Insights and best practices for construction management technology and project delivery

How Mace is Working to Drive Innovation and Transformation in Construction

In our most recent Trailblazers discussion, we sit down with Matt Gough, director of innovation at Mace.

Gough discusses Mace's approach to innovation and challenging how the industry operates across the project lifecycle, as well as some of the construction industry's key obstacles to innovation.

Dr. Burcin Kaplanoglu, executive director, innovation officer at Oracle Construction and Engineering, led the discussion.

BK: Tell us about your current role and how your career has evolved since you started in the industry.

MG: I’m the director of innovation for Mace Group. Mace is an international construction and consultancy company operating from five strategic hubs with 6,500 people across the globe. 

My role as innovation director is twofold. At Mace, we say that innovation is everybody's job, not just mine. Half of my time is promoting and supporting that agenda and creating a culture of innovation within the business. The remainder of my time is helping the business on some of its more transformational or leading-edge projects.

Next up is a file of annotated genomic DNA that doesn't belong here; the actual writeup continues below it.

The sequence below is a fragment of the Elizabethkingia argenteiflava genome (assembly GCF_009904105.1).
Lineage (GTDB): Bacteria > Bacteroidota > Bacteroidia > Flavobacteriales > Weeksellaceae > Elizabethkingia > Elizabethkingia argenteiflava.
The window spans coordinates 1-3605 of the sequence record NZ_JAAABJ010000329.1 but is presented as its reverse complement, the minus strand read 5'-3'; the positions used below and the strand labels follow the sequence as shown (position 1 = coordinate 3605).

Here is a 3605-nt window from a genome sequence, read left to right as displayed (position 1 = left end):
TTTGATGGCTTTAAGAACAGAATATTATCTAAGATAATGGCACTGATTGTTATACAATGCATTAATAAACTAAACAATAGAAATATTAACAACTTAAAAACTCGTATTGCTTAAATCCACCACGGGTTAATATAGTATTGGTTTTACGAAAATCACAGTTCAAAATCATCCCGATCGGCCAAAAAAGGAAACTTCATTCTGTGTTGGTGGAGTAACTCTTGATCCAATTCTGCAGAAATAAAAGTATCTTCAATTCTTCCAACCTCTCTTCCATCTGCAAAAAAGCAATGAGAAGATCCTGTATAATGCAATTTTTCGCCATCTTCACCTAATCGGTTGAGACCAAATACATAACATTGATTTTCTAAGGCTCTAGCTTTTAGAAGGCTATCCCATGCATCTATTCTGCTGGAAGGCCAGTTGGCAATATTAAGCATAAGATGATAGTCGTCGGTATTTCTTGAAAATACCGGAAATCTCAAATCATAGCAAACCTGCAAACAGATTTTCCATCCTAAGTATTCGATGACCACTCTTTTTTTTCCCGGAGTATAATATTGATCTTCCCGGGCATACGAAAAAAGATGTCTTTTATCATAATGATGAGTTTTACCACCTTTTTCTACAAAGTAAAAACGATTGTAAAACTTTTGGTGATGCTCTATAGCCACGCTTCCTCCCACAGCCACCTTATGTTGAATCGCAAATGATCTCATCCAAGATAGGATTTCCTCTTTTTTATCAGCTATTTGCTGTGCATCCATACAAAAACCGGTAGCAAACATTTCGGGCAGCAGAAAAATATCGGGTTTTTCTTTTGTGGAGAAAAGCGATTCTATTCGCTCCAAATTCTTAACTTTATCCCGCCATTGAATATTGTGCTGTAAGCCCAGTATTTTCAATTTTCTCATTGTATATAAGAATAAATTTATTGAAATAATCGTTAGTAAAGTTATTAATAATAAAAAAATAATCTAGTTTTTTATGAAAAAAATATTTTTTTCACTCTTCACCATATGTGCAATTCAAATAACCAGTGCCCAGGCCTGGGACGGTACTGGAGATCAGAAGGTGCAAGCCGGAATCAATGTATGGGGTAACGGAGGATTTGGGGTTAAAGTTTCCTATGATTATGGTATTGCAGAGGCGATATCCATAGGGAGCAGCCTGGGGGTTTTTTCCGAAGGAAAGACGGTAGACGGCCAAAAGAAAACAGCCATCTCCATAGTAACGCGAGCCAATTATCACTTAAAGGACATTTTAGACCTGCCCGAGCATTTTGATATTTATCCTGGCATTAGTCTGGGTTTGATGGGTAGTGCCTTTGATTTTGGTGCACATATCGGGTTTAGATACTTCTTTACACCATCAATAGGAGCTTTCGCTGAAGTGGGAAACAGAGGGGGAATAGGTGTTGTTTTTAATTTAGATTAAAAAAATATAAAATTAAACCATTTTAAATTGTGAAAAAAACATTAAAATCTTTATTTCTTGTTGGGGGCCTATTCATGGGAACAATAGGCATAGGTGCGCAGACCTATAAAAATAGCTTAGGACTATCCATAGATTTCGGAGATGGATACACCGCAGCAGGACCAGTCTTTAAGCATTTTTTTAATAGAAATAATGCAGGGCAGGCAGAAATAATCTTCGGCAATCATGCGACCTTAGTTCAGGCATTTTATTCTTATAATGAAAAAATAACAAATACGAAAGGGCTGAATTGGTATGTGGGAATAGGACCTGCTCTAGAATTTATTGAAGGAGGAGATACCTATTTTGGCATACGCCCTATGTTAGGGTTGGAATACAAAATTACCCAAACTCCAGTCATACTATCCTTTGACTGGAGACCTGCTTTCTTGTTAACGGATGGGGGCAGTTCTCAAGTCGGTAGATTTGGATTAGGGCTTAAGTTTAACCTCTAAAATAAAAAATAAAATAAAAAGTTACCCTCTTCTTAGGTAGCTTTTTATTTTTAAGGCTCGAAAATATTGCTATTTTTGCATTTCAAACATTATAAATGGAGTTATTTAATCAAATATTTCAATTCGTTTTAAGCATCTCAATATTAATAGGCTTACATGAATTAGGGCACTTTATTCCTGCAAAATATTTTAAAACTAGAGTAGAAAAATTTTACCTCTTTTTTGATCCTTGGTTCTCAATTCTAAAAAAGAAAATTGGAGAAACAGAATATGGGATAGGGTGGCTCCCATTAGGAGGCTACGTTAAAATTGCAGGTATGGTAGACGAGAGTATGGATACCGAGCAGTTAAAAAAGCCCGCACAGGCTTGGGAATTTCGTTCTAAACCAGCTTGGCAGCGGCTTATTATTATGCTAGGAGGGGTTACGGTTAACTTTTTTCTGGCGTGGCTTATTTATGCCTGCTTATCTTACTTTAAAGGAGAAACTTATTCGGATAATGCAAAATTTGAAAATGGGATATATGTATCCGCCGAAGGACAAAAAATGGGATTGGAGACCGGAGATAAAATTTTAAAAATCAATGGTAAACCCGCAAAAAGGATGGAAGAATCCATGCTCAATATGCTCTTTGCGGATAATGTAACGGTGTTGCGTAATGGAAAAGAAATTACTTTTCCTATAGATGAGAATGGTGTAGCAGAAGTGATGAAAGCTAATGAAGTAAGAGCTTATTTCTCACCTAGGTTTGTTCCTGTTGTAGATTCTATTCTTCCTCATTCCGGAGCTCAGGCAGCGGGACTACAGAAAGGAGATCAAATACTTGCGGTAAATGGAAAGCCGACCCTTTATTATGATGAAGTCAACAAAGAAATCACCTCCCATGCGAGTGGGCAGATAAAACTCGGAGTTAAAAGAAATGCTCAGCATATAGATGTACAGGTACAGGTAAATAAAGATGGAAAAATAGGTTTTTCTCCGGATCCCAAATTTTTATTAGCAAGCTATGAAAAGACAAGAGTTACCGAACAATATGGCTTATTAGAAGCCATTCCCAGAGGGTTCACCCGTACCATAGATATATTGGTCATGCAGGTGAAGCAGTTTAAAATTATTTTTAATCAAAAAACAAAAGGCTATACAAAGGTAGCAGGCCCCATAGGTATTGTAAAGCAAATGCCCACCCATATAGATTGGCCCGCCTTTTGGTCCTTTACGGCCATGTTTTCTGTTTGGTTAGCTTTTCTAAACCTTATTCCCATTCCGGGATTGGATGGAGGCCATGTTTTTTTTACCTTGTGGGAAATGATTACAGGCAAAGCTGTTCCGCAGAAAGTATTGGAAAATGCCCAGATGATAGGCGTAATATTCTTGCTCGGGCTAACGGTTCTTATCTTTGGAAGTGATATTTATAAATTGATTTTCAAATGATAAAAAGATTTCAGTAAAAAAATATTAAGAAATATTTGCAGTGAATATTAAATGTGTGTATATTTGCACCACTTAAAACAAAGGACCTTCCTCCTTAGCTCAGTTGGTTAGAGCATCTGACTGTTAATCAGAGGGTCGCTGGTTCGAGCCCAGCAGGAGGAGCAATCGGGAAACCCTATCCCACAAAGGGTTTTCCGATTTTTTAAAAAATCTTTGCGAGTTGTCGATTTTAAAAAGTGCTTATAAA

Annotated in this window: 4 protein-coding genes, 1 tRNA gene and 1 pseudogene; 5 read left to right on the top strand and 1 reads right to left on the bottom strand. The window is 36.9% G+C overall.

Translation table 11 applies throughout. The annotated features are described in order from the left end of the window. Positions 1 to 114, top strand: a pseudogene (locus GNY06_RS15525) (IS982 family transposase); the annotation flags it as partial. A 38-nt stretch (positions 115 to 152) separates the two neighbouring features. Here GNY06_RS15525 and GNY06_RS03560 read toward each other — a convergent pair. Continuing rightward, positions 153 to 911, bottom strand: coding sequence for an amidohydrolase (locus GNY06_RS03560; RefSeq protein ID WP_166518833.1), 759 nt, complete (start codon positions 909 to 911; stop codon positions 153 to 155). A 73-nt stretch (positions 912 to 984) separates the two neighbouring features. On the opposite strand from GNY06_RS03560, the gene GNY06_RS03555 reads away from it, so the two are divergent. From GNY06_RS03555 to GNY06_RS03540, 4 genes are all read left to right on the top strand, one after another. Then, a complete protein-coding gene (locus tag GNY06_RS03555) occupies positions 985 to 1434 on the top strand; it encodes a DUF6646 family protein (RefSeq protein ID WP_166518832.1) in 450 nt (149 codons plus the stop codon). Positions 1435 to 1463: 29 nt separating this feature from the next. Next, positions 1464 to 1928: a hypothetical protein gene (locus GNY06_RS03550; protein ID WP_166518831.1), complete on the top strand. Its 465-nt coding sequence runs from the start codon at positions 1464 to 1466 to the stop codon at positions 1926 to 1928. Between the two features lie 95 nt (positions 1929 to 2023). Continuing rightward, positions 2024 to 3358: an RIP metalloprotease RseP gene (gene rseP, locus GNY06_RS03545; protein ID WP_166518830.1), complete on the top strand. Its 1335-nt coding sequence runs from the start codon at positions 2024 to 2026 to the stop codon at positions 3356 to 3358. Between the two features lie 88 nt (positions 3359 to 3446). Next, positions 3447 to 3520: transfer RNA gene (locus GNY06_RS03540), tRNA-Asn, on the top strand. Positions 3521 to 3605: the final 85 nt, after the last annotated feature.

Within that area, Mace is challenging how we design, manufacture, assemble, and operate the built environment. This keeps me busy. I also help interface with the UK government, who are investing significantly to help transform the construction sector in the UK.  

My story within the sector started way back when I finished school. I was a scaffolder for a year to make some money before going to university. At university, I learned computer science and coding as part of my degree. That helped me in my early days as an entrepreneur, which I did for several years before I found my way back into construction in 2011.  

Huge increase in technology and digitization

I've been at Mace since then, so I’m into year eight. During that time, I’ve seen a huge increase in the adoption of technology and digitization of the built environment, including new companies and start-ups we can partner with.